Opinion

Inslee’s ‘twofer’ budget for 2018 doubly necessary

Washington Gov. Jay Inslee takes questions from reporters last week after unveiling his supplemental budget proposal at the Capitol in Olympia.
Washington Gov. Jay Inslee takes questions from reporters last week after unveiling his supplemental budget proposal at the Capitol in Olympia. AP photo

Gov. Jay Inslee’s proposed budget for the year ahead starts in the most essential place: It meets the mess left behind by legislators this year when they missed another deadline — what was supposed to be their final deadline — to fully fund K-12 schools.

Lawmakers blamed the delay on the complicated timeline for shifting to state property tax collections from a locally based model. Their excuse may be valid, but it didn’t stop the state Supreme Court from issuing an ultimatum: Plug a $1 billion hole by April 9 or risk additional sanctions under the court’s 2012 McCleary decision.

Enter Inslee’s supplemental budget, the bulk of which targets education and mental health. It’s a plan driven less by politics and more by necessity.

Republicans may balk at Inslee’s proposal to dip into the state rainy day fund in 2018, but guess what? It’s raining out there.

That steady pitter patter in Olympia is the sound of : 1) The Supreme Court calling for immediate action to fund teacher and administrator salaries and 2) The feds threatening to withhold millions of dollars if safety and capacity problems at Western State Hospital aren’t addressed.

Tapping $950 million from financial reserves wouldn’t render the state broke; it would leave $760 million in unrestricted cash reserves and another $1.4 billion for more rain, should it occur.

Inslee calls his proposal — which reimburses the reserves by instituting a carbon tax, carbon fees or a combination — a “twofer.” Think of it as a constitutional win on McCleary, wrapped in a fiscally and environmentally sound pay-back proposal.

If passed, Washington gets an education funding stopgap and a new tool to curb carbon emissions from fossil fuels. A twofer, indeed.

Those keeping score know this isn’t the governor’s first attempt to pass a carbon tax. (See his cap-and-trade plan, circa 2015, rejected by both Democrats and Republicans.)

Details on the latest proposal are fuzzy — Inslee only says it won’t involve cap-and-trade — but come Jan. 8, when the Legislature reconvenes, the governor promises smart carbon-taxes and/or fees in a package worthy of bipartisan support.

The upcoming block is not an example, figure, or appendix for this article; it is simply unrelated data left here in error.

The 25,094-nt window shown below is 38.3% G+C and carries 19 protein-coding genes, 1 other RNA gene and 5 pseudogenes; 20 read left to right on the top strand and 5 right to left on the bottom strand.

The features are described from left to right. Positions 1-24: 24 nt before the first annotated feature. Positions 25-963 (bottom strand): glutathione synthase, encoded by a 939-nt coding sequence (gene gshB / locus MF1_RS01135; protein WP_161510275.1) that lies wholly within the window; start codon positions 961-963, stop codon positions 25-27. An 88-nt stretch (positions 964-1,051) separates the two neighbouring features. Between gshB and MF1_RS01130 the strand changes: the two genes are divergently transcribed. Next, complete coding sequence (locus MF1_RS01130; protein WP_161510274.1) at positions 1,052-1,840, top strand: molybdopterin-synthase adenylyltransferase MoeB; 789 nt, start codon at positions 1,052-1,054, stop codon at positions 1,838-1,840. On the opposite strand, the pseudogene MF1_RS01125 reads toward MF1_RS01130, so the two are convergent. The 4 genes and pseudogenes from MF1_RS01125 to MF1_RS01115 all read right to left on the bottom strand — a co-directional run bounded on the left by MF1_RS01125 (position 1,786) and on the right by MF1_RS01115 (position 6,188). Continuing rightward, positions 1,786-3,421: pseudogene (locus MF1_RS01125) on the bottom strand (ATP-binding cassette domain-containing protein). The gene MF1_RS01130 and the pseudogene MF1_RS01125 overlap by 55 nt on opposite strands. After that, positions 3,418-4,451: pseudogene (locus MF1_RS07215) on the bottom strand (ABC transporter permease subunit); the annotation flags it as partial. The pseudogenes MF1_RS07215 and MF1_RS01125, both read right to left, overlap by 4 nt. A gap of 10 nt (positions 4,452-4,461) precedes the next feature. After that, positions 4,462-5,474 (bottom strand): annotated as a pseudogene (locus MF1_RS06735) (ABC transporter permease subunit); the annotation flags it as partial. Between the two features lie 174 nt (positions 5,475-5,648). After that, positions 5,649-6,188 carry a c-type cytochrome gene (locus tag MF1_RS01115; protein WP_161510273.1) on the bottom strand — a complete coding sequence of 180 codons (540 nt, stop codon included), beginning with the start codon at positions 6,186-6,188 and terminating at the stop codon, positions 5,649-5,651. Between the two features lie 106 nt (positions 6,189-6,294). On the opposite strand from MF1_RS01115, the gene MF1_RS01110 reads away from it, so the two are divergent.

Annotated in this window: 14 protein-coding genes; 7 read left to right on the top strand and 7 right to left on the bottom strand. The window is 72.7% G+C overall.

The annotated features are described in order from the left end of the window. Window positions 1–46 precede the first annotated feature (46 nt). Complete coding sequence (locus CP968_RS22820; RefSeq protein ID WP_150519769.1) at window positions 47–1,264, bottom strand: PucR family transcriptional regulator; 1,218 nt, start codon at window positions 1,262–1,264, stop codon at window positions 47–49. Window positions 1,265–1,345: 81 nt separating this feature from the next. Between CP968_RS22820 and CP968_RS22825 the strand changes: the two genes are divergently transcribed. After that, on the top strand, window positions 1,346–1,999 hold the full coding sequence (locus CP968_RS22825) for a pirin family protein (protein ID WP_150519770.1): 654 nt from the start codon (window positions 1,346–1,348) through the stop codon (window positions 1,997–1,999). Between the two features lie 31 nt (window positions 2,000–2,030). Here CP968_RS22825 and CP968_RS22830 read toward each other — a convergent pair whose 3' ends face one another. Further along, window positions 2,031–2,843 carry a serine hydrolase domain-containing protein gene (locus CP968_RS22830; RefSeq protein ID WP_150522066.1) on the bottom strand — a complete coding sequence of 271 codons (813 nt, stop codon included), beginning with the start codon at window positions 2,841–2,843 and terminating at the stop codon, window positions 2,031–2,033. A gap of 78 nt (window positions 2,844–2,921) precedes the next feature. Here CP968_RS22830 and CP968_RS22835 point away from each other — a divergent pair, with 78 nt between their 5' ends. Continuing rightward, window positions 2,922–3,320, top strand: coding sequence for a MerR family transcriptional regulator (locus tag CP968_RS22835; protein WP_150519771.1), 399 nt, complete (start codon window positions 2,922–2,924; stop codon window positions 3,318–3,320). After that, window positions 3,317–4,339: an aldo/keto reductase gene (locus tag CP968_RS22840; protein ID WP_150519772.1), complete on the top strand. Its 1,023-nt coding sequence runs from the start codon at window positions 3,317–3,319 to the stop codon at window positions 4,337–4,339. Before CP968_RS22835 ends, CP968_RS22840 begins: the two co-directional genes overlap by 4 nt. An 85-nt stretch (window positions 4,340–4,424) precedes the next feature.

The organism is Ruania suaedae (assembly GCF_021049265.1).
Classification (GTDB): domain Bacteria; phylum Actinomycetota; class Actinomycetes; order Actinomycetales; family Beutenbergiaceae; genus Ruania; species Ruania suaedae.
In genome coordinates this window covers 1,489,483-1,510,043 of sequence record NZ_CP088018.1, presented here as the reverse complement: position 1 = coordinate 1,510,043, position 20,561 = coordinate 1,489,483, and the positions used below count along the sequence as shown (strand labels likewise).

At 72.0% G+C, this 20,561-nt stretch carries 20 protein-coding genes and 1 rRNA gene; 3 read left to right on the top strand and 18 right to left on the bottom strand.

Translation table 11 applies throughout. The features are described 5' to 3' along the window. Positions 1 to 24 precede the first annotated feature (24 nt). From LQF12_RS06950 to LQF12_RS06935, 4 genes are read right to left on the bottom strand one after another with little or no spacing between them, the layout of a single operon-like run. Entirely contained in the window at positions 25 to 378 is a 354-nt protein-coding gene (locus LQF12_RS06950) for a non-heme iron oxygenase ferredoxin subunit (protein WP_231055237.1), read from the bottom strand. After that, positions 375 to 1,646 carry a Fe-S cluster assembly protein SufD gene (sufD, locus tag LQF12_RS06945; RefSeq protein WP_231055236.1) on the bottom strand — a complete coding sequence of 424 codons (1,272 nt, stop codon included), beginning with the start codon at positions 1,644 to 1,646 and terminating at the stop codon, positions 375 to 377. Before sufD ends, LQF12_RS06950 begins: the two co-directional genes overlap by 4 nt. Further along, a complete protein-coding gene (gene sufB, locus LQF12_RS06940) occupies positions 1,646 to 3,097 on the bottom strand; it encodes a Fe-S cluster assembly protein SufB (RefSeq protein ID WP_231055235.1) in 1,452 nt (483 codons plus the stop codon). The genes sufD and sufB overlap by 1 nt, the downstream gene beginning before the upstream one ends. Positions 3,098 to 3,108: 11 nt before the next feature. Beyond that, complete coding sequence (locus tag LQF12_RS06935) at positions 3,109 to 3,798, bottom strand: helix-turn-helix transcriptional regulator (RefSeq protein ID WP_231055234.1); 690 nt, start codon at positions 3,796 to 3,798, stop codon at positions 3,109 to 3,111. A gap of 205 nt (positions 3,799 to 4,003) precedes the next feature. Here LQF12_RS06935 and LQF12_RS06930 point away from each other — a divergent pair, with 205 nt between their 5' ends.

Republicans might not buy into Inslee’s evangelical environmentalism, but they might just come to see his proposal for the balanced-budget cash cow it is. There’s little dispute the state needs revenue, and when pitted against a less desirable new tax, a carbon-pricing plan looks pretty good.

The only thing certain in this off-year session — the Legislature is scheduled to meet just 60 days — is that there’s limited time for political hijinks, especially when a $4 billion state construction budget languishes in limbo. Inslee wants to see that budget adopted in the first week of the session. Do you believe in miracles?

When we left the Republicans last summer, they were refusing to pass the capital budget unless given quid pro quo relief on the Supreme Court’s Hirst decision, a water-rights ruling that restricts development in some rural and suburban areas.

Blocking a capital budget was not only unprecedented, real people suffer the consequences. For the sake of functional democracy, leaders from both parties must eliminate this tactic. As Inslee told our Editorial Board this week: “Hostage taking cannot be standard operating procedure.”

The political landscape now looks different than six months ago; in 2018, Inslee’s Democratic allies will control both chambers by a slim majority. Regardless of party, lawmakers must do what they were elected to do: Fund the state’s paramount duty (education) and a streamlined list of other core priorities.

Near the bottom of Inslee’s supplemental budget is $3 million for Puget Sound’s southern resident Orcas; if there’s one thing Washingtonians of all stripes should be able to agree on, it’s saving our whales.

For lawmakers feeling out the new power dynamics in 2018, we recommend starting not with Hirst or McCleary. Start with something easier. Start with the whales and work your way up.

Read it online

More information about the governor’s proposed 2018 supplemental budget is available in a user-friendly and customizable format on the Budget Office’s website.

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